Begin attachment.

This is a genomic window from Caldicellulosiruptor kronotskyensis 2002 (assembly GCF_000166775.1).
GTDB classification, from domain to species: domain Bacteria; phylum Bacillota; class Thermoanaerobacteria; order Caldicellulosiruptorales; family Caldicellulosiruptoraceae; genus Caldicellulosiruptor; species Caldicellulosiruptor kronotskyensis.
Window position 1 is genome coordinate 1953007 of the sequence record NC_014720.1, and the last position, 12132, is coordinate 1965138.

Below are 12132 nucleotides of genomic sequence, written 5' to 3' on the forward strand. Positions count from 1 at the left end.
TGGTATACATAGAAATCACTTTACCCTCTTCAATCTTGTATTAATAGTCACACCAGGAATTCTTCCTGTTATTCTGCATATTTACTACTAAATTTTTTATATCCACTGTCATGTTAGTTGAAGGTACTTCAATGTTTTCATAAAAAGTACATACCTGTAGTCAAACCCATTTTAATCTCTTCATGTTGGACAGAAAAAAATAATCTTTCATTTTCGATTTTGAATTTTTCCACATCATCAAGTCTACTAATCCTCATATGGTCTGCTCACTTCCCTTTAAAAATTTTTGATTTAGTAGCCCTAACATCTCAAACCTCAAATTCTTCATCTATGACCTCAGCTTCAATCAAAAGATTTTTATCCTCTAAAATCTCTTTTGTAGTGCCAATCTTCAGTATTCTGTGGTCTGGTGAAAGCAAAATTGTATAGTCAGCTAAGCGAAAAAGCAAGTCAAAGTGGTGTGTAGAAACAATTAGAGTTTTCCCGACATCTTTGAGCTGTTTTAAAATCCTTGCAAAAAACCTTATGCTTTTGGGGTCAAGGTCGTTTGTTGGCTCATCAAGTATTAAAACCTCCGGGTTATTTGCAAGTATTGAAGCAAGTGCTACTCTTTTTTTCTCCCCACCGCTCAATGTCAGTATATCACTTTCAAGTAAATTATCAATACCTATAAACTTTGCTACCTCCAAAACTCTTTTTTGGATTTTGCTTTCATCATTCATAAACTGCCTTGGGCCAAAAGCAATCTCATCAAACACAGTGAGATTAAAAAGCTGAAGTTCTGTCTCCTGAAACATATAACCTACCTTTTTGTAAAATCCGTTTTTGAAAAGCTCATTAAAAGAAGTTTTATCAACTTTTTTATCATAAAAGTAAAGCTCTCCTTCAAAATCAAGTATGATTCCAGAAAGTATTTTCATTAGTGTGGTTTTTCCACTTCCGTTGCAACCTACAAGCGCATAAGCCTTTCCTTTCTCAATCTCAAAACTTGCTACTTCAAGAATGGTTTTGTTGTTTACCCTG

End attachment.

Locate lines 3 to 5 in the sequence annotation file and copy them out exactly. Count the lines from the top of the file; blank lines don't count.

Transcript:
Window position 1 is genome coordinate 1953007 of the sequence record NC_014720.1, and the last position, 12132, is coordinate 1965138.

Below are 12132 nucleotides of genomic sequence, written 5' to 3' on the forward strand. Positions count from 1 at the left end.
TGGTATACATAGAAATCACTTTACCCTCTTCAATCTTGTATTAATAGTCACACCAGGAATTCTTCCTGTTATTCTGCATATTTACTACTAAATTTTTTATATCCACTGTCATGTTAGTTGAAGGTACTTCAATGTTTTCATAAAAAGTACATACCTGTAGTCAAACCCATTTTAATCTCTTCATGTTGGACAGAAAAAAATAATCTTTCATTTTCGATTTTGAATTTTTCCACATCATCAAGTCTACTAATCCTCATATGGTCTGCTCACTTCCCTTTAAAAATTTTTGATTTAGTAGCCCTAACATCTCAAACCTCAAATTCTTCATCTATGACCTCAGCTTCAATCAAAAGATTTTTATCCTCTAAAATCTCTTTTGTAGTGCCAATCTTCAGTATTCTGTGGTCTGGTGAAAGCAAAATTGTATAGTCAGCTAAGCGAAAAAGCAAGTCAAAGTGGTGTGTAGAAACAATTAGAGTTTTCCCGACATCTTTGAGCTGTTTTAAAATCCTTGCAAAAAACCTTATGCTTTTGGGGTCAAGGTCGTTTGTTGGCTCATCAAGTATTAAAACCTCCGGGTTATTTGCAAGTATTGAAGCAAGTGCTACTCTTTTTTTCTCCCCACCGCTCAATGTCAGTATATCACTTTCAAGTAAATTATCAATACCTATAAACTTTGCTACCTCCAAAACTCTTTTTTGGATTTTGCTTTCATCATTCATAAACTGCCTTGGGCCAAAAGCAATCTCATCAAACACAGTGAGATTAAAAAGCTGAAGTTCTGTCTCCTGAAACATATAACCTACCTTTTTGTAAAATCCGTTTTTGAAAAGCTCATTAAAAGAAGTTTTATCAACTTTTTTATCATAAAAGTAAAGCTCTCCTTCAAAATCAAGTATGATTCCAGAAAGTATTTTCATTAGTGTGGTTTTTCCACTTCCGTTGCAACCTACAAGCGCATAAGCCTTTCCTTTCTCAATCTCAAAACTTGCTACTTCAAGAATGGTTTTGTTGTTTACCCTG